I complained that it is sometimes difficult to tell Patrick Troughton apart from the other actors on the audio tapes. There is no problem at all when you are watching the programme; he is at the centre of every scene he is in. And this is not just the natural effect of the director concentrating on the central character: Troughton is simply fascinating to look at - such an expressive face.
The story is of course a classic. The Cybermen - or rather, the Cyber-controller, who is the only one who gets significant airtime, with Peter Hawkins' superbly chilling voicing of the lines - are worthy adversaries, assisted by their human dupes (vaguely foreign and therefore sinister, unlike the spaceship captain who is American and therefore clearly a Good Guy). The Cybermats could very nearly have been awful, but carry it off well. There are certain implausibilities in the set-up - why do the Cybermen limit themselves to a single means of egress after they have been woken, with the revitaliser on the other side of the hatch? Why does the Doctor allow the Cyber-controller to recharge himself? - but you can overlook them in the fun of the ride.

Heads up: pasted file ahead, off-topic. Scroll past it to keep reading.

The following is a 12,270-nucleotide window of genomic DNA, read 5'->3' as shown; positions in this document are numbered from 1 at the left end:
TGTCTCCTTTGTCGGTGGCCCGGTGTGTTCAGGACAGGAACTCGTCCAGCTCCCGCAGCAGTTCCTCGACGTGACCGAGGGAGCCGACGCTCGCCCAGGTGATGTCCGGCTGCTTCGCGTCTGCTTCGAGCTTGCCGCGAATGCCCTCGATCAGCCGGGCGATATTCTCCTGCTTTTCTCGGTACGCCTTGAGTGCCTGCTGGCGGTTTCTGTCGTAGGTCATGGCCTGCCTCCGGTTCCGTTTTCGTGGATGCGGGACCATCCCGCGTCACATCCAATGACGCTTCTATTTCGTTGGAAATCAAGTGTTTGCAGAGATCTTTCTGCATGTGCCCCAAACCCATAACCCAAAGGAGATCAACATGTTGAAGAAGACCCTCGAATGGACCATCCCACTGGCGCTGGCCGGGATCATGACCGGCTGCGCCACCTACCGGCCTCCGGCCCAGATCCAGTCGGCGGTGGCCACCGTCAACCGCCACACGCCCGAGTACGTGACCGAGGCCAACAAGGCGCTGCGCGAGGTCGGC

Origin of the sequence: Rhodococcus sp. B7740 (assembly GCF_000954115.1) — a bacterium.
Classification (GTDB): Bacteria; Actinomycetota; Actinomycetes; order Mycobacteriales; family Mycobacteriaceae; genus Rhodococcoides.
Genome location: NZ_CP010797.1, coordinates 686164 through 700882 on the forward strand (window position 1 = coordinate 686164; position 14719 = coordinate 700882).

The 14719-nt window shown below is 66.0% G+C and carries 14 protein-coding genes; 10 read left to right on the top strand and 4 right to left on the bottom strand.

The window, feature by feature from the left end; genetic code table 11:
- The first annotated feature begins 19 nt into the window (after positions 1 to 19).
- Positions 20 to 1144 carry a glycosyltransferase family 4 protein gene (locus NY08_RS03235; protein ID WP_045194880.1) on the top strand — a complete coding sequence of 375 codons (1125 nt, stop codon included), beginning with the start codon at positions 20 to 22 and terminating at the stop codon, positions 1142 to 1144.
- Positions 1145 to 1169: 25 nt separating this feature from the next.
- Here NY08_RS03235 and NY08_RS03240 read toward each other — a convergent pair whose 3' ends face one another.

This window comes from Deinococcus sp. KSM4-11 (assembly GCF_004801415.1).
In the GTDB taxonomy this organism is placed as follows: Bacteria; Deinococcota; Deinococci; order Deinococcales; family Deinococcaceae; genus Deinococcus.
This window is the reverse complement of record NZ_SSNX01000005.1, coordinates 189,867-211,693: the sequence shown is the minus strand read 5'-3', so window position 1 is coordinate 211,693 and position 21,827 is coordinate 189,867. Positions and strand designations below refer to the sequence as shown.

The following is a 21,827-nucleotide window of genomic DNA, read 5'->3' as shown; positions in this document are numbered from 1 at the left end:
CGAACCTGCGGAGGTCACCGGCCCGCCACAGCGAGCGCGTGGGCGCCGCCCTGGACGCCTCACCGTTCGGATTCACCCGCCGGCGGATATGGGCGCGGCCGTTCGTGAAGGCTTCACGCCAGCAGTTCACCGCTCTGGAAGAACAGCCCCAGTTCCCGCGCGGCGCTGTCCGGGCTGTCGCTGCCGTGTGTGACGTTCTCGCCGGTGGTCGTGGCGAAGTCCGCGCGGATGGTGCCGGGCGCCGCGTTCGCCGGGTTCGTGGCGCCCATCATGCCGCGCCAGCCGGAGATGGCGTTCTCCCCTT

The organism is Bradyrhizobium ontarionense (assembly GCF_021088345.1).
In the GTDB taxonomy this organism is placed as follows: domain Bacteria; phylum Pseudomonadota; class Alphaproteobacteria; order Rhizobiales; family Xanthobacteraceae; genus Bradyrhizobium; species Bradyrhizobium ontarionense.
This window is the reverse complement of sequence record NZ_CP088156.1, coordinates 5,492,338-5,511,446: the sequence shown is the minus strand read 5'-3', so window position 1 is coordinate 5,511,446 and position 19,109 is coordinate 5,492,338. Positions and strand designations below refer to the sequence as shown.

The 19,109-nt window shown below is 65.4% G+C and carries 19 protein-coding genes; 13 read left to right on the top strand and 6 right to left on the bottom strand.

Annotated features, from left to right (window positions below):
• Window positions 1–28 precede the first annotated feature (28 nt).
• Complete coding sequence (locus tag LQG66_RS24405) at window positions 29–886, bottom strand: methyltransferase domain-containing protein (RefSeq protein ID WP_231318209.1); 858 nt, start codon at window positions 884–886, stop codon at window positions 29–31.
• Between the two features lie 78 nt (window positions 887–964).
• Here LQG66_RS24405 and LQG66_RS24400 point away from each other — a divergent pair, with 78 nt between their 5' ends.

There are some nice little touches as well: Victoria's reaction to the Tardis; the Doctor and Victoria about their families; the Doctor telling Klieg just how insane he is; Toberman cradling his dead mistress. I even quite liked the special effects of the Cybermen doing mind-zinging things - would look very silly now but fitted the 1960s feel of the series.
The DVD has a couple of great extras as well: director Morris Barry's brief introduction to the original video release, excerpts from a panel discussion in 1992 which brought together the surviving actors and crew from the series, and slightly to my surprise but much to my delight a very brief video of the Dalek civil war from the end of the previous series, The Evil of the Daleks.
In summary, this is a DVD well worth getting hold of.